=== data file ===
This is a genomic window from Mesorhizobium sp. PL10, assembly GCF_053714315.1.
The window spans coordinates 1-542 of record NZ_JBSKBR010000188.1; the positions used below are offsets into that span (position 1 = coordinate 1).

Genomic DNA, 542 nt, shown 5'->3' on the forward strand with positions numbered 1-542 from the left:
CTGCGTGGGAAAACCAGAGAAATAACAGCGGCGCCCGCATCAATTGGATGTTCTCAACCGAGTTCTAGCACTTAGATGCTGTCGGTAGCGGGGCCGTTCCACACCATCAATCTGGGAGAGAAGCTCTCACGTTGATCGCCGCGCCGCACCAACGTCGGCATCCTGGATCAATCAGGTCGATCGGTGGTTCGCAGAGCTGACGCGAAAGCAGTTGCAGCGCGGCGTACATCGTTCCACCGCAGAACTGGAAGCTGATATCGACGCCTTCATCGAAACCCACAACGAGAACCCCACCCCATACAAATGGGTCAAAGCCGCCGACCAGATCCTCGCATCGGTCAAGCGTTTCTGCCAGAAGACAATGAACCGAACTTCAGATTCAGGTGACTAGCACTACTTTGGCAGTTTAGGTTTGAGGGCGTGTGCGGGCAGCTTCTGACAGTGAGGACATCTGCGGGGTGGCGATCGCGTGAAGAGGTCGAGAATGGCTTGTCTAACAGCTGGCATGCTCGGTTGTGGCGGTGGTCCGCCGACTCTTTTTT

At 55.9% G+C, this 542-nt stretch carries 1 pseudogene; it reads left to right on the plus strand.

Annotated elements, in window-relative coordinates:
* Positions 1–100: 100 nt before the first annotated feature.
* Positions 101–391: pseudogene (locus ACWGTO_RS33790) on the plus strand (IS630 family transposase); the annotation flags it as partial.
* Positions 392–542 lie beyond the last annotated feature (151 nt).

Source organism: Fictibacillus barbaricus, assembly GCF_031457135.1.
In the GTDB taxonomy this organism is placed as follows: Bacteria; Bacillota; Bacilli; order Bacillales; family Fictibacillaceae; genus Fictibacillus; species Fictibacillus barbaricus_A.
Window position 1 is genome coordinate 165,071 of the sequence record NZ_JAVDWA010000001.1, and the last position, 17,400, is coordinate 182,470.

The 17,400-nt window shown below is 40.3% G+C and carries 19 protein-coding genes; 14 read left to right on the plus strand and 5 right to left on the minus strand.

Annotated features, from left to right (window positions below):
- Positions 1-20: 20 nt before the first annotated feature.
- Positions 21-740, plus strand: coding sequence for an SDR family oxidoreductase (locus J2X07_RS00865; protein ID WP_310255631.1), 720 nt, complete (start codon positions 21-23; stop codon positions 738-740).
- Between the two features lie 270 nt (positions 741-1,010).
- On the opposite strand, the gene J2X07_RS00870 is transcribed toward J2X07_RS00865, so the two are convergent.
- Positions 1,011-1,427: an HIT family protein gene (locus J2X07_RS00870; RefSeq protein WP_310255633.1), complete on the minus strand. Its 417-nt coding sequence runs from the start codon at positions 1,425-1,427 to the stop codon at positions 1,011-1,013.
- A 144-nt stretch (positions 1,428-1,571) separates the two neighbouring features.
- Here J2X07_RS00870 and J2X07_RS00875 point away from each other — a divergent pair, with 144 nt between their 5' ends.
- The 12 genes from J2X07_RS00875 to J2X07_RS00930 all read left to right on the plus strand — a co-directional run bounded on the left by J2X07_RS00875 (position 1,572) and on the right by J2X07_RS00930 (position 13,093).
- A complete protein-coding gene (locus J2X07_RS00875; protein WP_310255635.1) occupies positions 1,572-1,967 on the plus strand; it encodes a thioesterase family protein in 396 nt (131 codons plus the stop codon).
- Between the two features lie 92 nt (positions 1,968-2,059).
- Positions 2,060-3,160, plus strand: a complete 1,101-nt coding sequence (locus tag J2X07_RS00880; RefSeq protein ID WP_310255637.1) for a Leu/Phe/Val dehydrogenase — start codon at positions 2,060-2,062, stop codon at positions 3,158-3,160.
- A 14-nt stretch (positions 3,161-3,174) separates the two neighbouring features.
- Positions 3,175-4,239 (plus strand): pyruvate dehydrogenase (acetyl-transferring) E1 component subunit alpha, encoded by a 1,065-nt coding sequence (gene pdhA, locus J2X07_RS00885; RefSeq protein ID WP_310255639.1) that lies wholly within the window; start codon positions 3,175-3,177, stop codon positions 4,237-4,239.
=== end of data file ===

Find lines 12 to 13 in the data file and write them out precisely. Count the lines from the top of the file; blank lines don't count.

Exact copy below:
Window position 1 is genome coordinate 165,071 of the sequence record NZ_JAVDWA010000001.1, and the last position, 17,400, is coordinate 182,470.

The 17,400-nt window shown below is 40.3% G+C and carries 19 protein-coding genes; 14 read left to right on the plus strand and 5 right to left on the minus strand.